Before you leave the house, read the list below of what not to keep in your purse or wallet, so you can pare down to just the essentials – and protect your finances and identity.

Credit Cards

i1Don’t carry every credit card you have: If your purse or wallet is lost or stolen, the thief will have a field day with more cards to rack up (leaving you more headaches to deal with). Plus, you won’t have anything to use in the meantime as you take care of getting new cards. Carry only one or two of your main cards, and possibly a backup, and leave the rest in a safe place at home.

Keep photocopies of the fronts and backs of all your cards at home. If your cards are lost or stolen, you won’t have to hunt around for numbers.

Extra tip: If you are faced with this situation, do not close your accounts – ask for your account number to be changed. Closing an account can damage your credit, and you may lose previous reward points, interest rates or credit limits.

Social Security Card

i2This is the number one thing to not keep in your wallet. If a thief gets a hold of your Social Security card, he can open credit cards, take out loans, or even buy a car – it makes you very vulnerable to identity theft. There is no need to carry this around as an extra form of ID, and even the U.S. government’s website recommends leaving your card at home in a safe place. Your Social Security number is only nine digits – just memorize it.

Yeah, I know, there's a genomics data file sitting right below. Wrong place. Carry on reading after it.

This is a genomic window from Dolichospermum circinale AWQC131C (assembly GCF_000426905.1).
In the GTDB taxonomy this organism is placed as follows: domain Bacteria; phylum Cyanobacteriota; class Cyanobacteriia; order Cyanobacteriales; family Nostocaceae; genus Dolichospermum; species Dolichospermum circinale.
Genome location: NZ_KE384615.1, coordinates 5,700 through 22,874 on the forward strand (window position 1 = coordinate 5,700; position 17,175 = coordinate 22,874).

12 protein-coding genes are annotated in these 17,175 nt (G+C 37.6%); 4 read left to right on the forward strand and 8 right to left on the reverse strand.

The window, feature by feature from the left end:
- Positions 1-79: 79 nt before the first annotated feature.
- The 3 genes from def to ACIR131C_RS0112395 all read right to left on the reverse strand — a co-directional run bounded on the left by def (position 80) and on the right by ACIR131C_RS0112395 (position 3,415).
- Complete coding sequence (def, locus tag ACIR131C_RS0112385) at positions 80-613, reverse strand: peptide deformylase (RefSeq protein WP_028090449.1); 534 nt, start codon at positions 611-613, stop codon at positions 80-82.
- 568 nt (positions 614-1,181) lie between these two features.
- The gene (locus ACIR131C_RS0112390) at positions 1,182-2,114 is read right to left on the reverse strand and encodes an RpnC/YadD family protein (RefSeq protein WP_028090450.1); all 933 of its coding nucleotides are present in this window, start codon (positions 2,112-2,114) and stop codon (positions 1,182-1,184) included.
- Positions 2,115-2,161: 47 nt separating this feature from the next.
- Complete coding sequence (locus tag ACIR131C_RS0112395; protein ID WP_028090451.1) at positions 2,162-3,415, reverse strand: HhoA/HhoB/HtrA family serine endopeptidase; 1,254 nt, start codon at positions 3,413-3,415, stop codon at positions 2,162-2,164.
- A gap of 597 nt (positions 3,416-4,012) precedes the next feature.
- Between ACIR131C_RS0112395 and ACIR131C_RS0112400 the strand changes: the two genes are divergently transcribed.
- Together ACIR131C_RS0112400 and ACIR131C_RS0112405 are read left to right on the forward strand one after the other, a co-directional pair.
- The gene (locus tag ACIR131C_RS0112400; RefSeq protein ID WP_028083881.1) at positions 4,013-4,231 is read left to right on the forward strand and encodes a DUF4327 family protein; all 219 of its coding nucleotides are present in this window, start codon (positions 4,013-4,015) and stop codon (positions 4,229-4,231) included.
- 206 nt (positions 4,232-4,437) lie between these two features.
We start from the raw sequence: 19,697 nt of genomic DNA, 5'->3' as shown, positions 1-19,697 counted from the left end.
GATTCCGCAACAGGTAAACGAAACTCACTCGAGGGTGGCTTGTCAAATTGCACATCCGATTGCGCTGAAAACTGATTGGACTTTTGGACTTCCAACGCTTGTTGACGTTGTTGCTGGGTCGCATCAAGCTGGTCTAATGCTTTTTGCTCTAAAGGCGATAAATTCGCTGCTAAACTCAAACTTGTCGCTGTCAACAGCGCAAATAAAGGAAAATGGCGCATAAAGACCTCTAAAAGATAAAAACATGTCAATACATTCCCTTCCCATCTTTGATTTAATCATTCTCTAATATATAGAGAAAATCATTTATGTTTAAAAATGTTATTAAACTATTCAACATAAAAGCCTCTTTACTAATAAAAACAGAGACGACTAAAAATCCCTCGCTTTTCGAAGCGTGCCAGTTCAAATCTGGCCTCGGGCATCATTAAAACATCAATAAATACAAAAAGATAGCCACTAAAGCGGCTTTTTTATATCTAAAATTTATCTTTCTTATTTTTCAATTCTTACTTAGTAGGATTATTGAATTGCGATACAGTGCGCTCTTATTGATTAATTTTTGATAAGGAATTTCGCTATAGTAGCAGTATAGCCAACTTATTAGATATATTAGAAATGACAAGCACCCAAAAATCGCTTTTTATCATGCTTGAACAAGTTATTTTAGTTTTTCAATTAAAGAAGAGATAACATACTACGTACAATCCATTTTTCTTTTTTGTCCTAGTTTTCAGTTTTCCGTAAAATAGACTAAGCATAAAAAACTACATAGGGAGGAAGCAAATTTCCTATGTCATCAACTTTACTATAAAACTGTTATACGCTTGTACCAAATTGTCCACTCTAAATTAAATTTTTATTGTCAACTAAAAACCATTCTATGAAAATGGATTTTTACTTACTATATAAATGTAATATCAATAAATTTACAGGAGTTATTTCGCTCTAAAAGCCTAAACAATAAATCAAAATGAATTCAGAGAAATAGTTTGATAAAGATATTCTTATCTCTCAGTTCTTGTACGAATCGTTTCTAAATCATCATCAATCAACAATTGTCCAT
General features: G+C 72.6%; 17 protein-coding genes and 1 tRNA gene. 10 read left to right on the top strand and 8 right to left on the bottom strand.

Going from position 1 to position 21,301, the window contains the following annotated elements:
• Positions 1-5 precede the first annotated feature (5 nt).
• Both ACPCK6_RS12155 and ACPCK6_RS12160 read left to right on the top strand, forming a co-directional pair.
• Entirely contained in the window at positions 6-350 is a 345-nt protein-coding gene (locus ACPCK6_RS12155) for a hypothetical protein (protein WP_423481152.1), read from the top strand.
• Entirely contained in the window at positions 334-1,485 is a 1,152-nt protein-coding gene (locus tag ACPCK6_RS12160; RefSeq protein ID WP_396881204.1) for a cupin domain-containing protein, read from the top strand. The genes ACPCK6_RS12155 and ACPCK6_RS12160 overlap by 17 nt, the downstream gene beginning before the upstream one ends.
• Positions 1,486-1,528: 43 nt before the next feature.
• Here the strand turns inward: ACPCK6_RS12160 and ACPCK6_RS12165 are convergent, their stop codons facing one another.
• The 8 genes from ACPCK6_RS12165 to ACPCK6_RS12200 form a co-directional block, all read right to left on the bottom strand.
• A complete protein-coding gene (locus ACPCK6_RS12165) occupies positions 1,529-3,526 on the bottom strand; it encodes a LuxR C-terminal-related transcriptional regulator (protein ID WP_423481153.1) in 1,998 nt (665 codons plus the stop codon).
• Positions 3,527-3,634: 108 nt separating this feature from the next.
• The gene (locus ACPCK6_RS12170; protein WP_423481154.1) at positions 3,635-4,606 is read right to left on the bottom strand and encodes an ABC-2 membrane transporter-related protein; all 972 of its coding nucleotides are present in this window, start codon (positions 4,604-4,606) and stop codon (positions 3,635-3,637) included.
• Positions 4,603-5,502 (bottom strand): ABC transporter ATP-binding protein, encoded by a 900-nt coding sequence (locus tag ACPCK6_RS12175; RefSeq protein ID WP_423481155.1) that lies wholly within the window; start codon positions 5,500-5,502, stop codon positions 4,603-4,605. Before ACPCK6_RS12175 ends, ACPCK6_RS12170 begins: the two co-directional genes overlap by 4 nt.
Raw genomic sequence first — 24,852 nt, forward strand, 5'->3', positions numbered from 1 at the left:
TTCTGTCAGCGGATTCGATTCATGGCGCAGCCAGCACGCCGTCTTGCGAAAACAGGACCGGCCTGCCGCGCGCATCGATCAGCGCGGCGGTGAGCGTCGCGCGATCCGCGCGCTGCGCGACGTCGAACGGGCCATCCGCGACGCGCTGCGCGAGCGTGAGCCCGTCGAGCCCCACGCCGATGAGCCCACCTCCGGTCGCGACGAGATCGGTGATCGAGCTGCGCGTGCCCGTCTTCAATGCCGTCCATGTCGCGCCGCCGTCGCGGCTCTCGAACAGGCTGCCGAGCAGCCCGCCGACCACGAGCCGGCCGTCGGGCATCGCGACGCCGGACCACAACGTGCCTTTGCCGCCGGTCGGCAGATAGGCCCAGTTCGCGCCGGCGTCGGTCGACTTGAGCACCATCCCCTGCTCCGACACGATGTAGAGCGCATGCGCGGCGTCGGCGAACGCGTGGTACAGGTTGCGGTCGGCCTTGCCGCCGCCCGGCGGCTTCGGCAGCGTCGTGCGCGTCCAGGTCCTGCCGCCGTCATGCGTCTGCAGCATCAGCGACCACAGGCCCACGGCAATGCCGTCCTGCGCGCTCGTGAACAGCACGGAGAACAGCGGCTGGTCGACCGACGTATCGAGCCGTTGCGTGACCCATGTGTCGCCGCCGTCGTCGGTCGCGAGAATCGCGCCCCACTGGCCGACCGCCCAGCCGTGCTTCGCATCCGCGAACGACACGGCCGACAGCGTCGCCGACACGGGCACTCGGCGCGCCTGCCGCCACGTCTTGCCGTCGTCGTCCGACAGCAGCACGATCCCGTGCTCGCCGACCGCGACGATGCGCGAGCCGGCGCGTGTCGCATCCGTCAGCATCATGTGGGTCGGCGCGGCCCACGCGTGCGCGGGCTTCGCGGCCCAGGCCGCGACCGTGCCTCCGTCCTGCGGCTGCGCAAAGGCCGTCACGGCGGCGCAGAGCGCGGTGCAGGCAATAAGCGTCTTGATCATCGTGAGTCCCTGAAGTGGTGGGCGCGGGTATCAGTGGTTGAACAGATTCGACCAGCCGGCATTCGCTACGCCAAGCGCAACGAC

Passport

i3You’re at serious risk of identity theft if your passport falls into the wrong hands. While it may seem obvious to some, you’d be surprised at how many stories we hear of people carrying this around as a form of ID in the U.S. If you’re traveling internationally, leave your passport in the hotel safe (carry around a photocopy if you want). Losing your passport in a foreign country is a terrible hassle that involves trips to the embassy, wasted time and sometimes changed travel plans.

Too Much Cash

i4Try to carry only as much cash as you are willing to lose. You should always have some cash on you in case of an emergency, but you don’t want to feel a huge hit if your wallet is lost or stolen. If you’re on a “cash diet,” carry only what you need for the day. According to a recent poll, over 50 percent of LearnVest readers carry less than $50 of cash with them.

Excerpted from an article in http://LearnVest.com